Anyway it got me thinking about the major cultural shifts that self-driving cars will bring, and I do think they’re coming. The recent developments of self-driving vehicles may not be the nail in the coffin of the traditional automobile but I think the undertaker’s making measurements. And as a modern mode of transportation the automobile has had a profound cultural impact in its time and the self-driving car doesn’t represent that big a change. It’s merely the next stage of a gradual evolution. Over the 20th century the automobile changed from a novelty to a necessity, from a short-range way of getting around to a device that can carry a person hundreds of miles. The cell phone has made it possible to reach a person even if they’re driving, and GPS devices make it almost impossible, or at least really difficult to get lost, unless you’re out of signal range, and it’s increasingly hard to find a place where there isn’t a signal. The days of unfolding a giant map and trying to figure out if you should have made that left turn at Albuquerque are gone. It’s hard to predict what changes self-driving cars will bring but, among other things, the driver’s license will no longer be a rite of passage. Kids will no longer need their parents to shuttle them around, not when the car that carries them to soccer practice can drive itself. I’d like to think the drive to and from work would be a nice chance to grab a quick nap but for most people it’ll probably be work time, which gives a whole new meaning to telecommuting.
It was that last thought that made me realize I was contemplating all this on the bus and that, aside from removing the driver and being a little more convenient, or a lot more convenient, driverless cars won’t be that much different from public transportation, which has me already looking to the horizon to wonder what the next big advance will be.
I hope it’s that we can drive to Europe.

Deadpans.

Source: USA Today

The recent passing of two performers has really taken me back to my past, two performers in very different genres but whose similar deadpan styles were a great education in comedy. Which is funny because one of them wasn’t even a comedian, but Mean Gene Okerlund was the funniest person in wrestling, and given how over-the-top and ridiculous wrestling is that’s saying something.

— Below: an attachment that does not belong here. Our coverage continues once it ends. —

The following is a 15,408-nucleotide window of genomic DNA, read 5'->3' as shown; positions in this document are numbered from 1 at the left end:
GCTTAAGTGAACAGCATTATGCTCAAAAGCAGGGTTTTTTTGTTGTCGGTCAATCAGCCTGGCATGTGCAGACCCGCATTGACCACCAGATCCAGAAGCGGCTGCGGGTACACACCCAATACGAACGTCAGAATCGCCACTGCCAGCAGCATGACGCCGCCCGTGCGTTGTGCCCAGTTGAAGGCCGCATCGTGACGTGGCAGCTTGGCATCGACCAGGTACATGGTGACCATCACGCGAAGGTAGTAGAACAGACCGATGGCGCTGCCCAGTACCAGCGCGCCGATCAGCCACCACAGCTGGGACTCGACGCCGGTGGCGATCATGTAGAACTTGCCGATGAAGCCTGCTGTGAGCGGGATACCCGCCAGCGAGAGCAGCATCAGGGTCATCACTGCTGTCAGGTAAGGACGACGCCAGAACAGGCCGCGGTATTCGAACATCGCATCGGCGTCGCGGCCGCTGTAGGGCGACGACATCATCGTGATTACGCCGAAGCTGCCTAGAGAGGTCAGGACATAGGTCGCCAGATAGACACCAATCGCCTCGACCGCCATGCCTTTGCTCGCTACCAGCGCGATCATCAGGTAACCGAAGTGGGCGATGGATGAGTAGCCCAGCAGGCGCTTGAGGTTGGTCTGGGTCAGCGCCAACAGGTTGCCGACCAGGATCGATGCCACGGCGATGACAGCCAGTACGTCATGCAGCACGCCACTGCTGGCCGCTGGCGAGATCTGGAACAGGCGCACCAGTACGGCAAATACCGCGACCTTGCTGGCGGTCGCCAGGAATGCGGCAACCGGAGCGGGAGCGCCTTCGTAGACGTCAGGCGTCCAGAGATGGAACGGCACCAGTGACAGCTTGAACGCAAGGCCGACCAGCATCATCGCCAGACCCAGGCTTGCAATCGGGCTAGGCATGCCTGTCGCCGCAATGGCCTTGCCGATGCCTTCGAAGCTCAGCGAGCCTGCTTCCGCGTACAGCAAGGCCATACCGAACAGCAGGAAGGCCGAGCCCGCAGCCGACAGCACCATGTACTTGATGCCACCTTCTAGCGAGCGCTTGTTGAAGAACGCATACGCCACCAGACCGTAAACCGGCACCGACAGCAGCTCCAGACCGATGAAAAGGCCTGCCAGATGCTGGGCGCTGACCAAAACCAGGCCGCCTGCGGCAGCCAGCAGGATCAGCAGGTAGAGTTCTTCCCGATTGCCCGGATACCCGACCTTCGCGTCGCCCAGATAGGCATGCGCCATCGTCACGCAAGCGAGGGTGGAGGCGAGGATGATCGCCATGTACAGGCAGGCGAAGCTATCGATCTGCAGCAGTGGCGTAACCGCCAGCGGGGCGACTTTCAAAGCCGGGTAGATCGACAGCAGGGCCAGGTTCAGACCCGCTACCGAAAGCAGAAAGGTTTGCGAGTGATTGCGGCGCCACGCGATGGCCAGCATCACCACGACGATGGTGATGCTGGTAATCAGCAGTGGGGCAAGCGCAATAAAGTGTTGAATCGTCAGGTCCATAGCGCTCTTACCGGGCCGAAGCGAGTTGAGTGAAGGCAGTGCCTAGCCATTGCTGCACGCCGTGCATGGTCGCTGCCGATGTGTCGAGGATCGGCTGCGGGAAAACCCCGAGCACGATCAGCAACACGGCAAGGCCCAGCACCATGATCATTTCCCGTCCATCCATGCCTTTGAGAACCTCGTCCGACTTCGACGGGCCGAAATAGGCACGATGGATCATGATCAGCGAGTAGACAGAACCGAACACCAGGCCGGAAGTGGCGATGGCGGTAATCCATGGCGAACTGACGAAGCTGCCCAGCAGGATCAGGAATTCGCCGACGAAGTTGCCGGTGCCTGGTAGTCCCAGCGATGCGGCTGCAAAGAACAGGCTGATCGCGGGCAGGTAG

I’ve never really been a fan of wrestling–watching guys throw each other around just isn’t entertaining to me even when they have crazy characters and wear brightly colored leotards–but a couple of my friends were. One of them also had an illegal cable descrambler, which made his house the place to watch a lot of movies even though he felt compelled to throw a towel over the cable box every time a police car went by but that’s another story, and a large group of us gathered there one afternoon to watch Wrestlemania III. For my friends it was all about the grudge match between Hulk Hogan and Andre The Giant. For me the best part was Mean Gene Okerlund’s interviews with the wrestlers. Even though Okerland wrestled some his main career was announcer, ringmaster, and interviewer. The “Mean” was ironic, of course; Okerlund was known as one of the nicest people in wrestling, and his quiet gentility made him the perfect contrast to the wrestlers. While wrestlers screamed and raged and threatened to destroy their opponent in an upcoming match Okerlund would stand there holding the microphone, saying nothing. He’d glance at the camera, the faintest twinkle in his eye hinting at “Can you believe this guy?” But, like the wrestlers, he never let the mask drop. His only judgment at the end of an interview was to quietly say, “Wow.”

Source: MeTV

And then there was the purposely funny but just as understated comedy of Bob Einstein. I was never a fan of Evel Knieval but some of my friends were–it seems to be a pattern–so I loved the stunts of Super Dave Osborne, whom I first saw on David Letterman. Although the running joke of Super Dave Osborne’s daredevil stunts always going horribly wrong was predictable Einstein’s deadpan delivery always killed me, and while I was in college his animated series Super Dave: Daredevil for Hire was always a welcome study break. Most of the time when I hear about the passing of a famous person I learn something surprising about them. Yet I wasn’t surprised to learn that Einstein was the older brother of Albert Brooks and that he worked on The Smothers Brothers Comedy Hour with Steve Martin. Just like them, and just like Mean Gene Okerlund, Bob Einstein would fully commit to a ridiculous premise and make it funny by playing it completely straight.